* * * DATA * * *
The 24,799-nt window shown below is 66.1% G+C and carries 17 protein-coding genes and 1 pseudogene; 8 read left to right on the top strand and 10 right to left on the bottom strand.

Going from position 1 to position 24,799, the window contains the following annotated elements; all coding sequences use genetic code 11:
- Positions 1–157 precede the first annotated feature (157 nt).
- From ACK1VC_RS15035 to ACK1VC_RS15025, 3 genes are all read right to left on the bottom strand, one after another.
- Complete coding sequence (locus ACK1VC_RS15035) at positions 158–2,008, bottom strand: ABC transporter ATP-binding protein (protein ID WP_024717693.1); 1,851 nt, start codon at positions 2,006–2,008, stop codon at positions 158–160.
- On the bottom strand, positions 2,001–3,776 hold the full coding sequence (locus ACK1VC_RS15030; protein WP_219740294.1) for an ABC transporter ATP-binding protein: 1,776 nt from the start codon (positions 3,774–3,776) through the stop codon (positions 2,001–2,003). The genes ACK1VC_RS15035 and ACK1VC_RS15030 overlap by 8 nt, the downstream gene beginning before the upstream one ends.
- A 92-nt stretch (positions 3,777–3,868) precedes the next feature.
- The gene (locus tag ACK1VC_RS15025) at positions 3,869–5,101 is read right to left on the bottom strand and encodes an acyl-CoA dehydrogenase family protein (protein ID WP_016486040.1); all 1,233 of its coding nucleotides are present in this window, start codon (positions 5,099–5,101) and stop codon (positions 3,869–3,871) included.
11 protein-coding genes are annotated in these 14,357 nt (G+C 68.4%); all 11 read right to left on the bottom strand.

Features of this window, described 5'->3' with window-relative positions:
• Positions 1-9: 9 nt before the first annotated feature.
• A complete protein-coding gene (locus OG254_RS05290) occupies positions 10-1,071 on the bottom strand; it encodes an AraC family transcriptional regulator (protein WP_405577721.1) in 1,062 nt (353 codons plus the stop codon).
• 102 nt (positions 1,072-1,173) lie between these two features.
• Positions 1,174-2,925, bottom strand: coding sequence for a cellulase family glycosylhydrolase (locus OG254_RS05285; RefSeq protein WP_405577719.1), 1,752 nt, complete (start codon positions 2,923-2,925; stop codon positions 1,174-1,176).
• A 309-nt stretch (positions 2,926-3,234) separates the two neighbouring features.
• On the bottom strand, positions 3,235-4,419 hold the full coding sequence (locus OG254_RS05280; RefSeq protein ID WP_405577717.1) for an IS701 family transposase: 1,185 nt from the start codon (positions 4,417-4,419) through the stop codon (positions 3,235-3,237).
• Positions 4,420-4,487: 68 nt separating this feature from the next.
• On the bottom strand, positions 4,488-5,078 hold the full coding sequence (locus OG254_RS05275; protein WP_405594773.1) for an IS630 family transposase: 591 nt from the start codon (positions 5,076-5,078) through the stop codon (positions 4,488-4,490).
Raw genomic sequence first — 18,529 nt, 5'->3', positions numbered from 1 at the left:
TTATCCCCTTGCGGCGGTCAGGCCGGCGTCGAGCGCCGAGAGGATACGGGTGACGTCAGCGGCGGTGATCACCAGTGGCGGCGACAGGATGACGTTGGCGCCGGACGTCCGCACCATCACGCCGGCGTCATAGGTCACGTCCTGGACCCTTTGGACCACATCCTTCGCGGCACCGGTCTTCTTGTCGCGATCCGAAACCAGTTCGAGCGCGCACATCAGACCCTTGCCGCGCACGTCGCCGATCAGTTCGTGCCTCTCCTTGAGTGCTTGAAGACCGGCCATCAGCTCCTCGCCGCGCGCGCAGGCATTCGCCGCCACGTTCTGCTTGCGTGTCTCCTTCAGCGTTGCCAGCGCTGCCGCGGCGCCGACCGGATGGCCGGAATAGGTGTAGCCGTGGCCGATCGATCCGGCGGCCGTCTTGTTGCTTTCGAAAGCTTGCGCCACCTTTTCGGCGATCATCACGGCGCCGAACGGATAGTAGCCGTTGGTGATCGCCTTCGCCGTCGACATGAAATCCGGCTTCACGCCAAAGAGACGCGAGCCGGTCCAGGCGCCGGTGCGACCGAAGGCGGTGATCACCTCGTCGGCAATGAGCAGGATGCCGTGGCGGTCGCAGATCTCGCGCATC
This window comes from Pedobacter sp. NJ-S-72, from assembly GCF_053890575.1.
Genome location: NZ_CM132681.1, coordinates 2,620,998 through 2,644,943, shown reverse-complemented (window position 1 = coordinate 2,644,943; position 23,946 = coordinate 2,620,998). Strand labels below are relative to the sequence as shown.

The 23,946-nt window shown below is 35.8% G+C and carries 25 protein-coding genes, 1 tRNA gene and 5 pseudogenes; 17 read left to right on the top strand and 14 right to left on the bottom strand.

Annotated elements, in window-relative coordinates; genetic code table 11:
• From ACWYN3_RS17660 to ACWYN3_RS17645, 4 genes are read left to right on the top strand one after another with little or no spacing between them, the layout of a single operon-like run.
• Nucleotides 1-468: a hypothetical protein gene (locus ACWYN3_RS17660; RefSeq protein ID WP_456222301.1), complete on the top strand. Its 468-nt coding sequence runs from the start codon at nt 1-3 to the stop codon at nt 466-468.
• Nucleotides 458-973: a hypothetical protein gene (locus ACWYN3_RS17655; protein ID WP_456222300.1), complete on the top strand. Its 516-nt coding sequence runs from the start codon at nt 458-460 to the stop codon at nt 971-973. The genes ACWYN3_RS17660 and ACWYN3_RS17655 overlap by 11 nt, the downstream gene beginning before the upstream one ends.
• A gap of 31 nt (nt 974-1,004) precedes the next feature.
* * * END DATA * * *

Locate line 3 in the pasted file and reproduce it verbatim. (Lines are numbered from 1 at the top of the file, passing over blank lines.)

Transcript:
- Positions 1–157 precede the first annotated feature (157 nt).